the week so he was able to earn a little more when he worked
quickly. When the doors to Taller Borda were closed workers
were let go with small compensation for their years of labor
if there was any compensation at all. After working for Aguilar
from 1939 until 1960, twenty one years, Manuel received two
wooden work benches as retirement and one copper model of a
panson peon or chess pawn. "Many workers received
the strike Manuel found that he was doing better financially
and that his income was more stable. He began a business with
his sons Pedro and Armando called "Taller Tres Hermanos"
selling to owners of some of the better wholesale shops in town
-- Sra. Alicia Ortíz owner of Dulce Plateros, Andrés
Mejia owner of Galeria
de Arte en Plata and
Miguel Pineda. I didn't meet Manuel until the mid 1980's when
I saw the beautiful work he could do making of a hard metal
something soft and alluring. I spent hours in his tiny workshop
watching as he drew silver wire in thirty foot lengths softening
it with the flame of a torch as it hardened from work. I watched
him take these silver strands and twist them using a hand drill
and braid the twisted silver by hand as if it were hair and
later making bracelets. The process was extraordinary, complicated,
knowledge and labor intensive. At the end of a few days there
were several beautiful bracelets lying on the workshop table.
like so many of the talented people in Taxco, knows his craft
as well as he knows how to sleep. It is something he does even
now in his eighties as if it were as natural as taking a breath.
One can't help wonder where the genius lies.
Teneria Guerrero, Mexico July 31, 1953
Born in San Juan Teneria, Guerrero, Nacho’s parents soon
moved their five children to the small village of Temisco in
Morelos. When he was eight the family moved to Taxco and by
the age of nine he began working in the taller of Miguel Romero
in Ojeda where they made closet keys and silver animal pins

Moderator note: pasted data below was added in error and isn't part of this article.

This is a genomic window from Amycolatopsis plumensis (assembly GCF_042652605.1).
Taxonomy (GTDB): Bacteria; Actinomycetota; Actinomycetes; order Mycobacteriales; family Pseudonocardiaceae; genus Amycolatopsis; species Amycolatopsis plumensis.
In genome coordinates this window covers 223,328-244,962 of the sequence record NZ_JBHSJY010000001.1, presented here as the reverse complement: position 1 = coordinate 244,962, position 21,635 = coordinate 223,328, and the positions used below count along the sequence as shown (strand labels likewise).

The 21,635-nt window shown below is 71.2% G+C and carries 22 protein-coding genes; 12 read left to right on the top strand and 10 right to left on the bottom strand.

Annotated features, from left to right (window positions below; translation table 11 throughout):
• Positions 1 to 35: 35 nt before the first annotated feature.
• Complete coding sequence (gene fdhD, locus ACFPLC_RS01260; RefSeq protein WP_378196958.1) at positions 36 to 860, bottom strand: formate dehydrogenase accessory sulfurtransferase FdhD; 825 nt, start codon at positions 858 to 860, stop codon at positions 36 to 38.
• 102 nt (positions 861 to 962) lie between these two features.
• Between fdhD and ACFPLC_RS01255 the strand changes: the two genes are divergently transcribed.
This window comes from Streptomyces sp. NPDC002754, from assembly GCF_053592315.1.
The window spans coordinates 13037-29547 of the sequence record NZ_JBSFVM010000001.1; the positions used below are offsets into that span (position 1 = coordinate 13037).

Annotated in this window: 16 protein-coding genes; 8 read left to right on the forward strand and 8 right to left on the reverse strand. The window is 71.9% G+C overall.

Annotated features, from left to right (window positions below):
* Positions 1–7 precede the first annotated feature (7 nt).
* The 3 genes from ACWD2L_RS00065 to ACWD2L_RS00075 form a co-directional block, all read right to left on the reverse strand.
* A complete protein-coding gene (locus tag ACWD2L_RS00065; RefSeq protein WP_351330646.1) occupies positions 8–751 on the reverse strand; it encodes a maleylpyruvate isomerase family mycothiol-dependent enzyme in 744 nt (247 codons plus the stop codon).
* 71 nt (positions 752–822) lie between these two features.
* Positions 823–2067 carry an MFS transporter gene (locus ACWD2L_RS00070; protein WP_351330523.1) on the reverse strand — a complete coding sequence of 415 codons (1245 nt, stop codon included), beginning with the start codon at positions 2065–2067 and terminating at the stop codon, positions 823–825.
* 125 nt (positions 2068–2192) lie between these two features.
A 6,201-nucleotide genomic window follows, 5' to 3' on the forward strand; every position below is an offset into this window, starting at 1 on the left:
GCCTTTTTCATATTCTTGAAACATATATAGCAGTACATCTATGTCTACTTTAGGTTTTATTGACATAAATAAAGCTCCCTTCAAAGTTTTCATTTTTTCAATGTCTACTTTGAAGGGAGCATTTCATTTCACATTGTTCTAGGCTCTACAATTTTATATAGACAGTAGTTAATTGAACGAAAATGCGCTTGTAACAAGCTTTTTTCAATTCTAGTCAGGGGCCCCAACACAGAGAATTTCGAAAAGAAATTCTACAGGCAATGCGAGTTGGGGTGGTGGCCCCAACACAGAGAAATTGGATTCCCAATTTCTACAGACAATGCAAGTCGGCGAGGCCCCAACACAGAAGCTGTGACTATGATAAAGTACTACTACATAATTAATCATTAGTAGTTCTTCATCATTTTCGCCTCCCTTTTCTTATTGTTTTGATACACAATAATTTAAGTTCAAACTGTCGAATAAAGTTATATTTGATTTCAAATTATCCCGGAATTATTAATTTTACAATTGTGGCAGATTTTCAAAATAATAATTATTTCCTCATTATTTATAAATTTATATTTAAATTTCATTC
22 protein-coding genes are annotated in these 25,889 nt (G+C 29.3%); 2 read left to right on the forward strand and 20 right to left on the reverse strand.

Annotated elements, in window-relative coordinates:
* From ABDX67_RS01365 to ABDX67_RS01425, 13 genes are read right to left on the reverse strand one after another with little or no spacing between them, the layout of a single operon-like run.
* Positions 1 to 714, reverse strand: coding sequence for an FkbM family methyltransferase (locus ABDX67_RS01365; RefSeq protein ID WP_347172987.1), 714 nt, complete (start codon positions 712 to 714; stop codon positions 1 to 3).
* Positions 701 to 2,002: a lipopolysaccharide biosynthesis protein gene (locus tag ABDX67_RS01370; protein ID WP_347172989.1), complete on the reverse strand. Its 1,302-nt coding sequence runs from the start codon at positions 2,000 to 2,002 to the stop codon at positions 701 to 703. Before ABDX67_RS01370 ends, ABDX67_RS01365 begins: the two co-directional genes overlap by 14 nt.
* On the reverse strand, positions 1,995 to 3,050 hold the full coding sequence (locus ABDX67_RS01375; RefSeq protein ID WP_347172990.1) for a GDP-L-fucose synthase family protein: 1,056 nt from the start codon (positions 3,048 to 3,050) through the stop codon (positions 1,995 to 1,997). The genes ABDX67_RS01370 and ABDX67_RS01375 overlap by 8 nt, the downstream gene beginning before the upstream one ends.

inset with shell. At fourteen, Nacho moved on to work in the
taller of Arnulfo Sandoval, there mastering the art of cutting
silver. At fifteen, with all of the skills of a silversmith,
Nacho returned to work in Romero’s taller. Two years later
he moved on to work with Cutberto Jaimes where over five years
Nacho increased his skills in stonework. From twenty-three to
thirty-five he worked for the Plateria la Mina, the Casa Morelos
taller, and again for a while with Cutberto.
At thirty-five, Nacho had surpassed the skills of a master
silversmith; he had become a jeweler or joyero. He opened his
own taller though he continued to learn from other talented
joyeros and silversmiths in the community. He shared projects
with Chico Gomez, Coco Castillo and others during that period
and enjoyed the comradery of the of this group of especially
We met Nacho several years ago when we needed someone who could
cut silver models for our designs that were small and highly
detailed. He did the work beautifully and we began learning
of his other skills. Nacho can make a repair in any piece of
jewelry–in gold or silver, with diamonds or zirconia.
And, his repairs are artfully done to exactly match the work
of the original piece. This is one of his great talents.
Another of his notable skills is the creation of gold
and silver crowns for Santos figures. Here in Taxco his
work can be seen in the churches in Ojeda, Santa Prisca,
San Miguel and El Chorillo on the saints days.
all of the things that Nacho can do with a piece of metal or
stone, he prefers creating fine jewelry, especially designing
and making engagement and wedding rings. “When I see a
beautiful stone, I begin to design.”
February 2, 1936/November 21, 2002
a book on Taxco that I am currently writing, I visited what
was once Spratling’s home in Taxco-el-Viejo and had the
unanticipated pleasure of meeting Alberto Ulrich. Alberto bought